March 2012, Volume 62, Issue 3

Original Article

Cataract: trends in surgical procedures and visual outcomes; a study in a tertiary care hospital

Mohammad Naeem  ( Department of Community Medicine, Khyber Medical College, Peshawar. )
Ayasha Khan  ( Khyber Medical College, Peshawar, Lady Reading Hospital, Peshawar. )
Muhammad Zia-ul-Islam Khan  ( Final Year Student, Khyber Medical College, Peshawar. )
Muhammad Adil  ( Final Year Student, Khyber Medical College, Peshawar. )
Syed Hussain Abbas  ( Final Year Student, Khyber Medical College, Peshawar. )
Muhammad Usman Khan  ( Khyber Teaching Hospital, Peshawar. )
Syeda Maria Naz  ( Khyber Teaching Hospital, Peshawar. )

Abstract

Objective: To determine the current procedures in practice and visual outcome following a cataract surgery.
Methods: The study was conducted from January 7 to April 7, 2011 in the Eye Unit of the Lady Reading Hospital, Peshawar, involving 181 patients. Basic demographics of the patients as well as the type of cataract surgery were noted. Risk factors like diabetes mellitus and glaucoma were also noted for each patient. A pre-operative visual acuity was determined. The patient was examined after two months to determine the visual improvement.
Results: Out of 181 patients, 117 were males and 64 were females. Age ranged from 5 years to 83 years with a median age of 60. Most common procedure performed (60.2%) was extra capsular cataract extraction with posterior chamber intraocular lense (ECCE), followed by Phacoemulsification (24.3%). Visual outcome was good in 88.3%, borderline in 8.3% and poor in 3.3% patients. The main reasons for poor visual outcomes were diabetic retinopathy 42.8%, glaucoma-related vision loss 19.0%, history of trauma with retinal detachment 9.5%, and age-related macular degeneration 9.5%. Poor visual outcome was found in diabetic and Glaucoma patients. Surgical complications (3.8%) were rare.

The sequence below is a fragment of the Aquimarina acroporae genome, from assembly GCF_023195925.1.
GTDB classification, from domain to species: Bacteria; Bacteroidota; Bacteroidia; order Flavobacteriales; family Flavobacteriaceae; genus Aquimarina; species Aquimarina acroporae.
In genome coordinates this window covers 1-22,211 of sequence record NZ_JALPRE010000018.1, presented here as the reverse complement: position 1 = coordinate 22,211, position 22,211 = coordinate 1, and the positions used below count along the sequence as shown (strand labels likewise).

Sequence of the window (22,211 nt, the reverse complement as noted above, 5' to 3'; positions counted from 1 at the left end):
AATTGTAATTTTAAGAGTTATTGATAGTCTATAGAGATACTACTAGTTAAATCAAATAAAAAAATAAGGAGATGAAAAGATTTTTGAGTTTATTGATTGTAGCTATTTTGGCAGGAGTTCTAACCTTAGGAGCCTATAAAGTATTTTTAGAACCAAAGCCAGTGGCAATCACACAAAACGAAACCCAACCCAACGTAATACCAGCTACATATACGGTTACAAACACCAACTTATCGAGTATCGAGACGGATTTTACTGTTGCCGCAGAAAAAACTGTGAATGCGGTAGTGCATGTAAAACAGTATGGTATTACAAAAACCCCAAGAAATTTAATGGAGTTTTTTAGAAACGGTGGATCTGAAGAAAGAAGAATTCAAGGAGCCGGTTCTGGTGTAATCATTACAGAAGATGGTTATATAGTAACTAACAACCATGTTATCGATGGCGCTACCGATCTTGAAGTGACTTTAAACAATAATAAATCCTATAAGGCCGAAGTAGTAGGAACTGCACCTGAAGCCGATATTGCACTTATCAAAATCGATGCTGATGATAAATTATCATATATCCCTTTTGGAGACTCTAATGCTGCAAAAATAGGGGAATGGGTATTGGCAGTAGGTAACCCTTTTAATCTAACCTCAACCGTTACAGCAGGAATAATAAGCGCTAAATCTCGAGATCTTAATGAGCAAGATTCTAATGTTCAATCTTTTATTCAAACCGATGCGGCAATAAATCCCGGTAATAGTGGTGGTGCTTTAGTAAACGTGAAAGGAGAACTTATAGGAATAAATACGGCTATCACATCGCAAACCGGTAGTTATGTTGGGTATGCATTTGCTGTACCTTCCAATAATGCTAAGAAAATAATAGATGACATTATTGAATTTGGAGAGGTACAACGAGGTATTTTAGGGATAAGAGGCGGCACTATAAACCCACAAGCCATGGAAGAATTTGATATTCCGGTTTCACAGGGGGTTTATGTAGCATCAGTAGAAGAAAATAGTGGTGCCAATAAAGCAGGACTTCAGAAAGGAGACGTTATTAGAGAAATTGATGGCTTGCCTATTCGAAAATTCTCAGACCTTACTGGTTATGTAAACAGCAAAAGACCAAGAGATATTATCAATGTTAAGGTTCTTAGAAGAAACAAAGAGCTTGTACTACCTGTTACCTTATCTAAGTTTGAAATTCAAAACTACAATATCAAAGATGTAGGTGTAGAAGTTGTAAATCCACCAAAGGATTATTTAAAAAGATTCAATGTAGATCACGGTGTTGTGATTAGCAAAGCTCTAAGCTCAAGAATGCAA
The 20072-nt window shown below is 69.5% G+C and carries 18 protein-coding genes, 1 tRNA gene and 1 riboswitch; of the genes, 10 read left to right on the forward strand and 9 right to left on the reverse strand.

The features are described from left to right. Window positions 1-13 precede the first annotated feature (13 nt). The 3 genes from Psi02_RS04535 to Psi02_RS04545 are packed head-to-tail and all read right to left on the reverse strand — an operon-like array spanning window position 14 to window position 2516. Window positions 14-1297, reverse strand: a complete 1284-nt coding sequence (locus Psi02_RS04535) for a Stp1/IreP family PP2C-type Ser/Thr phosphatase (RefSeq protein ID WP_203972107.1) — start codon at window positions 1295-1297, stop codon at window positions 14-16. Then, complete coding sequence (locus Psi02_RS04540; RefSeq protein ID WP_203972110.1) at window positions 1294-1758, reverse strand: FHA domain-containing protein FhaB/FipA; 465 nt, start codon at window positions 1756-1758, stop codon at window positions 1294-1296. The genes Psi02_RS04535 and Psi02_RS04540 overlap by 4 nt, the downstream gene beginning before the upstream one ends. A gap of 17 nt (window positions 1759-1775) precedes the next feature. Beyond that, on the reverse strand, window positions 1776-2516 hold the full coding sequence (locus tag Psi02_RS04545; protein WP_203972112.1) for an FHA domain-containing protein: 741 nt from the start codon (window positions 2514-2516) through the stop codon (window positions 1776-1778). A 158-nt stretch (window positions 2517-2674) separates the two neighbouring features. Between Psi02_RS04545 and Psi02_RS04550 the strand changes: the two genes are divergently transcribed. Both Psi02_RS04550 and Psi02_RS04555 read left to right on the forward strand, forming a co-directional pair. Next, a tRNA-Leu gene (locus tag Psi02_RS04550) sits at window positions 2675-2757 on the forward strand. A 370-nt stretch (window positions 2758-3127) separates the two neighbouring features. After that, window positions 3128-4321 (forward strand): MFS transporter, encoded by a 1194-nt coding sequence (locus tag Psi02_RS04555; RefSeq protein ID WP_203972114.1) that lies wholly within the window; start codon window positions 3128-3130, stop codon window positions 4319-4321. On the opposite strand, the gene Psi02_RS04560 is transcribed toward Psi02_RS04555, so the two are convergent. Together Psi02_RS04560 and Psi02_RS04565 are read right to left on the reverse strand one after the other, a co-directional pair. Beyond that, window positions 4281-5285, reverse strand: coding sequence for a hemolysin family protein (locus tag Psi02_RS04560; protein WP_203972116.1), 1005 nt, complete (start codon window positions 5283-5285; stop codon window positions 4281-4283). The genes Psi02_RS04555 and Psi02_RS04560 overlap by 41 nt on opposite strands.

Conclusion: Overall a good visual outcome was noted in cataract surgery, which was similar to World Health Organisation guidelines. Extra capsular cataract extraction was the most common procedure followed by Phacoemulsification.
Keywords: Cataract procedure, Visual outcome, Cataract complications (JPMA 62: 209; 2012).

Introduction

Cataracts are the leading cause of blindness worldwide. Age is the most important risk factor for cataract. Almost one in five people between the ages of 65 and 74 develop cataracts severe enough to reduce vision, and almost one in two people older than 75 years have this disease. In Pakistan, there are estimated to be 570, 000 adults (225, 000 men, 345, 000 women) who are blind due to cataract, which is the most common cause (51.5%) of avoidable blindness in the country.1